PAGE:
Sergej Vitalyevich Volgin

29 May 1876 Jaroslavl – 12 August 1927 Moscow

Scribe, Khovanshchina

His real name was Sobinov, and he was the brother of Leonid Sobinov.

Volgin started to study singing at the Moscow Musical Drama School in 1897. He finished in 1903 and made his debut as Lenskij at the Moscow Private Opera (the former Mamontov Opera).

He sang almost exclusively comprimario roles, and he appeared in Kharkiv (1910), Moscow (Zimin Opera, from 1912; Aquarium Musical Drama Theatre, 1916) and at the New Summer Stage in St. Petersburg (1917). After that, he was a member of the Mariinskij Theater.

His repertory included: Anafasij Ivanovich (Sorochinskaja jarmarka, 1917), Lysov (Orlinyj bunt by Pashchenko, 1925), Puzanov (Za krasnyj Petrograd by Gladovskij and Prussak, 1925 – the first Soviet opera), Jakovlev (Stenka Razin by Bershadskij, 1926), Astrologer (Petersburg, 1909; Kharkiv, 1910), Ivan Mikhajlovich Jat (Svadba/The wedding by Ehrenberg, 1917), Blokhin (Dni nashej zhizni/The days of our life by Glukhovtsev, 1913), Ivan Ignatyevich Zharkov (Kapitanskaja dochka/The captain's daughter by Cui, 1914), Nick (La fanciulla del West, 1913), Kupfer (Klara Milich by Kastalskij), Faust, Vakhrameevna (Askoldova mogila/Askold's grave), Scribe (Khovanshchina), Lenskij, Duca, Bardolfo (Falstaff), Spoletta, Third Jew (Salome), Sopel (Sadko).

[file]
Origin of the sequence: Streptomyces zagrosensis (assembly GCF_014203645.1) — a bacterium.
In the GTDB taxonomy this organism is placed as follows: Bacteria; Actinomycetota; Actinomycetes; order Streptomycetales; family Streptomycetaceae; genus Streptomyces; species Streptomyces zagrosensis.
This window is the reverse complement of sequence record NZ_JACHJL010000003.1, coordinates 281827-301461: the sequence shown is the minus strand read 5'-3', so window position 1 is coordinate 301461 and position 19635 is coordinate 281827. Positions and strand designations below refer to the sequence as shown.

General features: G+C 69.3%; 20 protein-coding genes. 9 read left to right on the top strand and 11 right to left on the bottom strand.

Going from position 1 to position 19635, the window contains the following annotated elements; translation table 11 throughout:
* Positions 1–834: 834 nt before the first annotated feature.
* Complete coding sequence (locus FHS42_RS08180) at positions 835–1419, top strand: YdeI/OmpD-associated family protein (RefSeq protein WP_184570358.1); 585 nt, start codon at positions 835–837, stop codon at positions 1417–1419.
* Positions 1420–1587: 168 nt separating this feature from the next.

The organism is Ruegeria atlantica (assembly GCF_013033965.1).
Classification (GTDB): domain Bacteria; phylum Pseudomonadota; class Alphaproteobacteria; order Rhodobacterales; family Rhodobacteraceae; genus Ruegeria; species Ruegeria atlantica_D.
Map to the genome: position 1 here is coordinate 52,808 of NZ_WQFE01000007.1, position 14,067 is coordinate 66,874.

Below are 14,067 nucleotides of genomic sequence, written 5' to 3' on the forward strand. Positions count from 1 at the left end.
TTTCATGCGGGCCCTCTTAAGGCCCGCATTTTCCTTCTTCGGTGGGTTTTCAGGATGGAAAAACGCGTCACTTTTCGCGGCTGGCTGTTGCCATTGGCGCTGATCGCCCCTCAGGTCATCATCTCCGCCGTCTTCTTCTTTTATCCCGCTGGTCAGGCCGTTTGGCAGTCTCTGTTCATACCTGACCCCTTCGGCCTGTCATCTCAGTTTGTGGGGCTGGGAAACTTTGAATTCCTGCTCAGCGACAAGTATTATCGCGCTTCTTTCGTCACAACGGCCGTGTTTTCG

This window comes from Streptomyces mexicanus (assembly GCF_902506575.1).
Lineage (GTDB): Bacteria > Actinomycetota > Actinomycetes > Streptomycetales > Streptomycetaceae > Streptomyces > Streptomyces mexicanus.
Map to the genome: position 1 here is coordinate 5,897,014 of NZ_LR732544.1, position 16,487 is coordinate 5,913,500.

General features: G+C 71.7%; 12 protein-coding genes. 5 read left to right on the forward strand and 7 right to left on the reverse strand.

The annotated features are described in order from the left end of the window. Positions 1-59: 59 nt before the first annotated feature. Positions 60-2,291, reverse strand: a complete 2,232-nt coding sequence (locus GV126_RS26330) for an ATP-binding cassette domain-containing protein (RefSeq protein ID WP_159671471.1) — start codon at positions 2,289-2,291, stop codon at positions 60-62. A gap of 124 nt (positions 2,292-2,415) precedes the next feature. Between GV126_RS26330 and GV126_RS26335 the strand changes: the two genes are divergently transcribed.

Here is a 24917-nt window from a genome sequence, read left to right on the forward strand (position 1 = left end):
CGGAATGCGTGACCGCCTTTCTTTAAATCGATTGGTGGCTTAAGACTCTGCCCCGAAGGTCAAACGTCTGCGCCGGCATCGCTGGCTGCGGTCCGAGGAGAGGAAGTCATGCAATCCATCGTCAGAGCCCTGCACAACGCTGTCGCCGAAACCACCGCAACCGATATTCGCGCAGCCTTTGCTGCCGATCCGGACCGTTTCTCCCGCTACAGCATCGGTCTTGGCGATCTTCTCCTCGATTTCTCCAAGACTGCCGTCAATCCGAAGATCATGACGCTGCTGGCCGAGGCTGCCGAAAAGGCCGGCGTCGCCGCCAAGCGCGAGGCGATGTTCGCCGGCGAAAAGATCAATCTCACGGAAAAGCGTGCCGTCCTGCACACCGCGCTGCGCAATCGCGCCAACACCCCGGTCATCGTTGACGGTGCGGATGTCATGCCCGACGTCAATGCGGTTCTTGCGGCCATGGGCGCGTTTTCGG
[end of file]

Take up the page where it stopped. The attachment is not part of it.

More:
In 1904, he took part in concerts of the Circle of Russian Music Lovers, where he sang romances by Glinka, Balakirev, Rimskij-Korsakov and S. Vasilenko.

He recorded for Gramophone in Moscow (1910, 1912, 1913).

Reference: Arkadij M. Pruzhanskij, Otechestvennye pevtsy 1750–1917, vol. 2, Moscow 2000

Sergej Volgin, who was Sobinov's brother, sang the Astrologer. As he told me himself, he took his name from where he was born in Jaroslavl on the banks of the Volga, from a desire not to shine in his famous brother's reflected glory or to embarrass him by his own singing. His voice was nothing special, although it was a bit like his brother's in timbre.

His musicality was average as well, but he had excellent enunciation and that helped him to acquit himself honorably in this exceptionally difficult role, obviously intended for a counter-tenor or someone with great vocal skills. Volgin carefully produced sounds rather than words. He played the part with intelligence and was rewarded with success.
Sergej Levik: An opera singer's notes

Sergej Volgin singsRigoletto: Serdtse krasavits
In RA format
Source for the recording: Yuri Bernikov's fantastic website Russian Records.

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